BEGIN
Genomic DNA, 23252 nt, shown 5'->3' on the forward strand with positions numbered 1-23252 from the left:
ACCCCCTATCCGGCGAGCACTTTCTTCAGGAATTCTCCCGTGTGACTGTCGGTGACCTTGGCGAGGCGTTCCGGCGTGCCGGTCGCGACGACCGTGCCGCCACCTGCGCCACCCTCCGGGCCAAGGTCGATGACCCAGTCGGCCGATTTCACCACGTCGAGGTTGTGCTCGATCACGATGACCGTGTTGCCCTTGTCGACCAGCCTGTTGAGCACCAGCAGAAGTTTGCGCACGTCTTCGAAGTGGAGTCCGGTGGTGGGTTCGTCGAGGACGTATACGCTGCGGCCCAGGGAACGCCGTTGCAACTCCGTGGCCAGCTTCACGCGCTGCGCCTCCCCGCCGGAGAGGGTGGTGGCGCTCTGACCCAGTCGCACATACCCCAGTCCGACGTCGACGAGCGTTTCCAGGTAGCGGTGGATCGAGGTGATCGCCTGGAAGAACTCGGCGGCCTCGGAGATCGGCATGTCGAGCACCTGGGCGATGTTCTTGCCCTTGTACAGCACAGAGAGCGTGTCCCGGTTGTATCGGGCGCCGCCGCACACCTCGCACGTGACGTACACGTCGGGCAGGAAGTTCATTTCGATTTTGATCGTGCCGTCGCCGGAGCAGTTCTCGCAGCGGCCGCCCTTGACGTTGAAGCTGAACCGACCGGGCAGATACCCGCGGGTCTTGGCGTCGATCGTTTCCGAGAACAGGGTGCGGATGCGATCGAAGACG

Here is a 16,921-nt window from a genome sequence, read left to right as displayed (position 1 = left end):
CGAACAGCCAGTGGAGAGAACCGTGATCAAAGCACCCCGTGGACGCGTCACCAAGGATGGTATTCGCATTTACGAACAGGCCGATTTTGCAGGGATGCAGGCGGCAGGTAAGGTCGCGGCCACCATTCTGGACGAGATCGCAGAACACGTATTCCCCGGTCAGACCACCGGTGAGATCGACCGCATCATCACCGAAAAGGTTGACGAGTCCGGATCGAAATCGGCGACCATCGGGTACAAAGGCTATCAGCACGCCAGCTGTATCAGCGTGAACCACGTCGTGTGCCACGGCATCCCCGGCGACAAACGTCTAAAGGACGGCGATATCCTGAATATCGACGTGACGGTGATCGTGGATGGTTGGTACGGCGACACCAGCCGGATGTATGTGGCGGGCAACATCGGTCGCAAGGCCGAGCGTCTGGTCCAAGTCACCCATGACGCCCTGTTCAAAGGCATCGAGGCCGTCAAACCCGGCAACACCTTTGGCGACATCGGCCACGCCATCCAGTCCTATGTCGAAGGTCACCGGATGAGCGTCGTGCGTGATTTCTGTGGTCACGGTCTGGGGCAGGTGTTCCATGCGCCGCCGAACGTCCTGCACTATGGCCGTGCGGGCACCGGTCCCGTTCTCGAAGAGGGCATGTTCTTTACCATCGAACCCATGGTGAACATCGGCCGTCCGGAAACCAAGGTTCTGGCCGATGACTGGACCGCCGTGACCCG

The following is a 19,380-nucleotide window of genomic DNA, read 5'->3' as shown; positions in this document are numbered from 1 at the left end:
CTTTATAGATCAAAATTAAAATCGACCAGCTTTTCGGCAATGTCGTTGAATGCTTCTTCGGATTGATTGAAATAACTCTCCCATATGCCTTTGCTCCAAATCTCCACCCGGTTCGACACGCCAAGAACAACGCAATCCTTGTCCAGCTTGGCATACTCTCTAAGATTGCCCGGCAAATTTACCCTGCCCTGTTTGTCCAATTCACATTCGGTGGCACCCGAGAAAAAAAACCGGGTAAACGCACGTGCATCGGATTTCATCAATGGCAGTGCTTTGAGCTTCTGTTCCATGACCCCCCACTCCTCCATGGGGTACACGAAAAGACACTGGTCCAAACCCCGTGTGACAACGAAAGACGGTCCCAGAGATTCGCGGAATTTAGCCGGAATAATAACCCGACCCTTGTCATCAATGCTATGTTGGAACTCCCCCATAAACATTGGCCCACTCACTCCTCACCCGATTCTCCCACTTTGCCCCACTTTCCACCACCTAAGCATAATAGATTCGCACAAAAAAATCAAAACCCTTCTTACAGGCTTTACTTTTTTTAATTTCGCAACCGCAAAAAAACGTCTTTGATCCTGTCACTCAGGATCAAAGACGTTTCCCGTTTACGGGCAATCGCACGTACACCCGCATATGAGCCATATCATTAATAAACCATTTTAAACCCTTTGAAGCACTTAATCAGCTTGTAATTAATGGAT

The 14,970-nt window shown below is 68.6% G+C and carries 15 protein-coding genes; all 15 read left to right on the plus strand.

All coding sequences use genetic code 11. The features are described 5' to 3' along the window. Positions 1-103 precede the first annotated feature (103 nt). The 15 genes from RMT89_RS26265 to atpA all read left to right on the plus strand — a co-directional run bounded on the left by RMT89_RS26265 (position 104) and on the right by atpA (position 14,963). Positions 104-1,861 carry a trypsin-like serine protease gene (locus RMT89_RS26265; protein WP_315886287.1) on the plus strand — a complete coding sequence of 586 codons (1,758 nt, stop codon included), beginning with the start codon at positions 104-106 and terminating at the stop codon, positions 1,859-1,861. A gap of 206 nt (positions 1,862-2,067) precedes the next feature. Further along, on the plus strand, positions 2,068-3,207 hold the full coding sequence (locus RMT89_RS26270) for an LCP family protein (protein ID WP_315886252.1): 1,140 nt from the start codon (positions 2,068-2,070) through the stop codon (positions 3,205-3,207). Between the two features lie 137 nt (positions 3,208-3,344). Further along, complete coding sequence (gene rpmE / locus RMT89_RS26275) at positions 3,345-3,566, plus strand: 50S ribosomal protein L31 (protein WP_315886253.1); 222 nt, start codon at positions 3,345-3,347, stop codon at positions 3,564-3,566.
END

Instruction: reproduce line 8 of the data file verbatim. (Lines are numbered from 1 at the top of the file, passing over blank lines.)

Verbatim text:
All coding sequences use genetic code 11. The features are described 5' to 3' along the window. Positions 1-103 precede the first annotated feature (103 nt). The 15 genes from RMT89_RS26265 to atpA all read left to right on the plus strand — a co-directional run bounded on the left by RMT89_RS26265 (position 104) and on the right by atpA (position 14,963). Positions 104-1,861 carry a trypsin-like serine protease gene (locus RMT89_RS26265; protein WP_315886287.1) on the plus strand — a complete coding sequence of 586 codons (1,758 nt, stop codon included), beginning with the start codon at positions 104-106 and terminating at the stop codon, positions 1,859-1,861. A gap of 206 nt (positions 1,862-2,067) precedes the next feature. Further along, on the plus strand, positions 2,068-3,207 hold the full coding sequence (locus RMT89_RS26270) for an LCP family protein (protein ID WP_315886252.1): 1,140 nt from the start codon (positions 2,068-2,070) through the stop codon (positions 3,205-3,207). Between the two features lie 137 nt (positions 3,208-3,344). Further along, complete coding sequence (gene rpmE / locus RMT89_RS26275) at positions 3,345-3,566, plus strand: 50S ribosomal protein L31 (protein WP_315886253.1); 222 nt, start codon at positions 3,345-3,347, stop codon at positions 3,564-3,566.